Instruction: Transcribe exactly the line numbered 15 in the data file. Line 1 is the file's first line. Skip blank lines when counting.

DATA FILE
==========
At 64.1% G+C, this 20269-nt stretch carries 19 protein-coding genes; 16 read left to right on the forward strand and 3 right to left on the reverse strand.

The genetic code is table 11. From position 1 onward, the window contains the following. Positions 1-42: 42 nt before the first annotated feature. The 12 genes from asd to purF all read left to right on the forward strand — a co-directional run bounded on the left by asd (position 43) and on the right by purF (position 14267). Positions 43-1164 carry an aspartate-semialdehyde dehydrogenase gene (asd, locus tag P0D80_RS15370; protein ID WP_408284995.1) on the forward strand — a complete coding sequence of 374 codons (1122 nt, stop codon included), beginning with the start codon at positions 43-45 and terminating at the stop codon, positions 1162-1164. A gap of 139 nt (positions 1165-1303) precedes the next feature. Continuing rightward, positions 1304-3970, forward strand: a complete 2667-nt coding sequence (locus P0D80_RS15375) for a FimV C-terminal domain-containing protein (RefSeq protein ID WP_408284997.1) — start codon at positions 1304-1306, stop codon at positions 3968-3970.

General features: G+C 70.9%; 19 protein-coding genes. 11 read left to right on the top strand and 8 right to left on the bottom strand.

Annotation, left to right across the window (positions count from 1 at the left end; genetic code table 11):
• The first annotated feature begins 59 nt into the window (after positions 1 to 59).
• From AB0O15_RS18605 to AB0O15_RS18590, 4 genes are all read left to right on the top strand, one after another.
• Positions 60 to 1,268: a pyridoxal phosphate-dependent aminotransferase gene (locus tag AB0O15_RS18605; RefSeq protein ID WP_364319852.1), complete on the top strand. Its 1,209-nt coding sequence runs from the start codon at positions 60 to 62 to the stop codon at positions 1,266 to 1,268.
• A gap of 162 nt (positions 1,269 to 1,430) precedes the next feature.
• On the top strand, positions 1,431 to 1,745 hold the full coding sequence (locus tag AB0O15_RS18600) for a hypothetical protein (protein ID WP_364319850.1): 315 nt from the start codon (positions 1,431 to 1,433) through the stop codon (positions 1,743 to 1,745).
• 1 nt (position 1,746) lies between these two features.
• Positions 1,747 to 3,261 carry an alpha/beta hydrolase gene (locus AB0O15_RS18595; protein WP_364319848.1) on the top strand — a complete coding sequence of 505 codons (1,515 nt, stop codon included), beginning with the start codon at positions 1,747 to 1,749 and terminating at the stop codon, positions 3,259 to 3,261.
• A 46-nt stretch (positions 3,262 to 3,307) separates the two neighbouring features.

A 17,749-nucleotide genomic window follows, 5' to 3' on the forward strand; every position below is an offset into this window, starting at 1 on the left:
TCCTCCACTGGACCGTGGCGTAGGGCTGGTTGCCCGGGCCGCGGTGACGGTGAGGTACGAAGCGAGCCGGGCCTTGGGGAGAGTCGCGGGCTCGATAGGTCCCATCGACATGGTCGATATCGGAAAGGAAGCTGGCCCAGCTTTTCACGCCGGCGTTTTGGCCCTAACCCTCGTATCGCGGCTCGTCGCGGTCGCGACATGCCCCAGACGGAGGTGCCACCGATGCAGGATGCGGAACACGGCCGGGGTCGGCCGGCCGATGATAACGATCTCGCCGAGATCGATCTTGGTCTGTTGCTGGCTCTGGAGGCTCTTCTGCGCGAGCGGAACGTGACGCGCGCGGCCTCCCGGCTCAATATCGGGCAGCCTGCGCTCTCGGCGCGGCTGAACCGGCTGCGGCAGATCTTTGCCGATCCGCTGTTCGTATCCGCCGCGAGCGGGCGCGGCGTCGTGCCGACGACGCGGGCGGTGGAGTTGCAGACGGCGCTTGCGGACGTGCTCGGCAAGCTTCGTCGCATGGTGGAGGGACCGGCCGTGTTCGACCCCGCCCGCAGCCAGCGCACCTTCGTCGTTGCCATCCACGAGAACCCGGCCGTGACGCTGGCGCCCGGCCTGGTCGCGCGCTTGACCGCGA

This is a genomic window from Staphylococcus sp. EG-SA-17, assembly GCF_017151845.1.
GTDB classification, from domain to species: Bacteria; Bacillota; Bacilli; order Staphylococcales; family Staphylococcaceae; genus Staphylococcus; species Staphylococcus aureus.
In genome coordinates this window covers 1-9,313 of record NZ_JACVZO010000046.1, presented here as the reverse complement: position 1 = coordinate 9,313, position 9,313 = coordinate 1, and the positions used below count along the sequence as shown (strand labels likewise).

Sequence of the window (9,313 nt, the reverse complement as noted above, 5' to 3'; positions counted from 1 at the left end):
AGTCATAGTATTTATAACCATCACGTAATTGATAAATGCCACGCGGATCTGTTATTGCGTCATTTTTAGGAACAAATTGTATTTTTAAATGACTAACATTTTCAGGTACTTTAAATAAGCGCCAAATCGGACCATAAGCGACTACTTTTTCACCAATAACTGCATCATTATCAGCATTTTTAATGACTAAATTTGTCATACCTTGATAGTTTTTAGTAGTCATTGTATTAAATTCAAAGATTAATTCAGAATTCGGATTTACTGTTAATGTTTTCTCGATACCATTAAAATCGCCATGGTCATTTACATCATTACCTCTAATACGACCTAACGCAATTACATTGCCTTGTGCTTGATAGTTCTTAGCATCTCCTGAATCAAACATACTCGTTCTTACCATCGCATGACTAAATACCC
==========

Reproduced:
This is a genomic window from Staphylococcus sp. EG-SA-17, assembly GCF_017151845.1.